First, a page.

We call ourselves Free Union Grass Farm because the grass is the one thing all our animals eat, and because it is the most local, all natural source of feed available to us, we focus tremendous energy thinking about it. If managed correctly using herbivores and by amending naturally with manure, that grass can actually mitigate the effects of climate change. We think that's pretty exciting stuff.
Just like the grass, our farm is a living organism, one that moves and grows a little each year. In 2010, it began as the shared passion of Joel Slezak and Erica Hellen on 13 acres of family land in Free Union, VA. Now, it's a thriving operation run by its founders and several fabulous farmhands, with livestock traversing over 250 acres of pasture and woods in Albemarle County. In many ways the farm is less a means of producing meat and more a mechanism to pursue an independent life - one that is self-supporting, meaningful, and delicious.
In practice, we orchestrate animals over the landscape in a way that gives back what is taken away, while building soil and minimizing stress. Our techniques rely heavily on observation: how does this piece of land to respond if the cattle are here for a day? Two days? Three? How does the land respond when it's cold, or wet? How much will the animals harvest in the verdant but tender days of spring? Or when it's overgrown in high summer?
Much of what we know we owe to the techniques and writings of Joel Salatin, where Erica was an intern in 2009. Other key influences include Allan Savory, Jim Gerrish, Wes Jackson, Wendall Berry, and Eliot Coleman, not to mention the many farmers and homesteaders we've come across via the magic of social media. But if we're honest, most of what we know has come through many seasons of experience on the land we personally tend. It is the ecosystem we know best, and there is a fluency to be gained in understanding its habits, preferences, and occasional wild hairs.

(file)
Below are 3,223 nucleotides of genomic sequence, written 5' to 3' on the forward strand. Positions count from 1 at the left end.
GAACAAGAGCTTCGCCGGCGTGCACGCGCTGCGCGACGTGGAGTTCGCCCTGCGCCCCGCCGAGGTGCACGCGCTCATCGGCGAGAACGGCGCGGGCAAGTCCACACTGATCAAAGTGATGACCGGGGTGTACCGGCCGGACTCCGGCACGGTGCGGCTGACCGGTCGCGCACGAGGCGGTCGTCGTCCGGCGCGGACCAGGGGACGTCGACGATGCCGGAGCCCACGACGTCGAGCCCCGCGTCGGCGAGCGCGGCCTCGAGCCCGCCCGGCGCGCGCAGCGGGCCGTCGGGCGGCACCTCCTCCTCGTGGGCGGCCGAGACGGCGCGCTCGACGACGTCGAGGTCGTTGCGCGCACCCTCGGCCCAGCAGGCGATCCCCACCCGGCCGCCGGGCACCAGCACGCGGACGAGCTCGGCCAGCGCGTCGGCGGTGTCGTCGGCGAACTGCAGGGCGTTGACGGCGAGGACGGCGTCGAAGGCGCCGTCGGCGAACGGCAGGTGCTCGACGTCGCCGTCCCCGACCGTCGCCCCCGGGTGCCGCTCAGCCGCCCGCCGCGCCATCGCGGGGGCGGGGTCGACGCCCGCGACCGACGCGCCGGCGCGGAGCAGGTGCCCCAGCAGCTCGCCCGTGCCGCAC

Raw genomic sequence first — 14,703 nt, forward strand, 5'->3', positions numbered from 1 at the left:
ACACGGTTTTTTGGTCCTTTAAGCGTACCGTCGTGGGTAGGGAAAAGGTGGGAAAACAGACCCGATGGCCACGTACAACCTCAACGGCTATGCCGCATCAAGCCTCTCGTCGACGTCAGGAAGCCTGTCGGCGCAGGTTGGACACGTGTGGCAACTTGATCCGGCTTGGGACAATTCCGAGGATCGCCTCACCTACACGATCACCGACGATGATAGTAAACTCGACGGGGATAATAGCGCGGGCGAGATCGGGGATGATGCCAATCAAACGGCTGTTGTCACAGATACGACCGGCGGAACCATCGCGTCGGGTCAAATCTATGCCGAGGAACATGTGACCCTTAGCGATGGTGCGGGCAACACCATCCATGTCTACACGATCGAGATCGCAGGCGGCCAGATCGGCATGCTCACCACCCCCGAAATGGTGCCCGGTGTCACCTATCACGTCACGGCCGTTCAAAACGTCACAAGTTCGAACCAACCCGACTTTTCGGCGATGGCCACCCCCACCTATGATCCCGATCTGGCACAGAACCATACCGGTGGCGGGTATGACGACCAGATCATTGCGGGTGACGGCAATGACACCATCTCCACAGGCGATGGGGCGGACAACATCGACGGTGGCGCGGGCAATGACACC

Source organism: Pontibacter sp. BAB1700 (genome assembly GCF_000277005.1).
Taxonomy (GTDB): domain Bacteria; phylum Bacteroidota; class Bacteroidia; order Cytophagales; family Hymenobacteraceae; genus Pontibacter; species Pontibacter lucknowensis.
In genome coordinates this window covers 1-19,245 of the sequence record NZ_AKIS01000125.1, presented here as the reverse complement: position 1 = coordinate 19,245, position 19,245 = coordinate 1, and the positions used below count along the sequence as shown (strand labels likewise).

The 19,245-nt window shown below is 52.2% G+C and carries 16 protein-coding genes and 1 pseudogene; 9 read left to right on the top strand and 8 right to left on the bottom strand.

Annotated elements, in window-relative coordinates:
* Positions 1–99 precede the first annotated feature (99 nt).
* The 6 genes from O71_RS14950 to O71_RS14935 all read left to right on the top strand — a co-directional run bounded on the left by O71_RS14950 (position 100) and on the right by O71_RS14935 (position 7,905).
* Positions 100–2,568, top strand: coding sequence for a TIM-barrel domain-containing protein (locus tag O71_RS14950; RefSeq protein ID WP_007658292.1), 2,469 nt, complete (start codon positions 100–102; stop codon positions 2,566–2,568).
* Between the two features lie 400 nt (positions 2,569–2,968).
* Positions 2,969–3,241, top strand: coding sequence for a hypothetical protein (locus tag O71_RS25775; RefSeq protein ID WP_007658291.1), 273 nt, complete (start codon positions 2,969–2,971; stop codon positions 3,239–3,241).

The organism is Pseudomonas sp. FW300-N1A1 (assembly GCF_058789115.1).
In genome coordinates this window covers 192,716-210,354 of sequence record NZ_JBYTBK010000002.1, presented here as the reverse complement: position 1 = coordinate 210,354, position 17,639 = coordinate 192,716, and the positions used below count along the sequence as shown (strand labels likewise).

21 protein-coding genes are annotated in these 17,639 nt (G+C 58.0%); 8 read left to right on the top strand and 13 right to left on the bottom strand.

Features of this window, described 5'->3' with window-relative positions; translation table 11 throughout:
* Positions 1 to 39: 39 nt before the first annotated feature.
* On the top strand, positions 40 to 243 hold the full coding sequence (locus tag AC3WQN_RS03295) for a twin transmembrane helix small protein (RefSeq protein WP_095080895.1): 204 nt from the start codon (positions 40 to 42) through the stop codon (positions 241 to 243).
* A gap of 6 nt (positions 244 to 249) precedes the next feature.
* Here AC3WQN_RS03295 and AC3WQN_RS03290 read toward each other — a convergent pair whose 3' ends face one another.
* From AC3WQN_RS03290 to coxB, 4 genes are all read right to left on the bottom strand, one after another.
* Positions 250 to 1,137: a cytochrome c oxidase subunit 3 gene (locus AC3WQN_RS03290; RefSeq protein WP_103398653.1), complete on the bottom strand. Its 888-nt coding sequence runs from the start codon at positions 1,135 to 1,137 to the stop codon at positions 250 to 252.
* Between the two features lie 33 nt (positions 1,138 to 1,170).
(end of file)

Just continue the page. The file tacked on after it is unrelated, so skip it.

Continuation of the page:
Although we manage over 250 acres, it is important to mention that we are not raising animals on 250 acres of land every day. We have a base of operations in Free Union that includes our farm stand, our freezers, our brooder, and our processing facility, but each day of the season will find our animals on new ground. We operate by gradually moving the animals over pasture and through the woods, all of which we borrow or lease from generous neighbors. Allowing livestock to intensely impact an area is only optimal if the area is allowed adequate rest, and that rest is only possible if we have adequate acreage to keep our animals moving and eating. For access to that acreage, we are ever grateful to family and friends who understand a well-managed pasture is more beneficial than an empty field.
As we endeavor to sustain a comfortable life, build community, and sequester carbon from the atmosphere into our soils, we have something tangible (and delicious) to show for our efforts: meat and eggs. We look forward to connecting with you and sharing the bounty.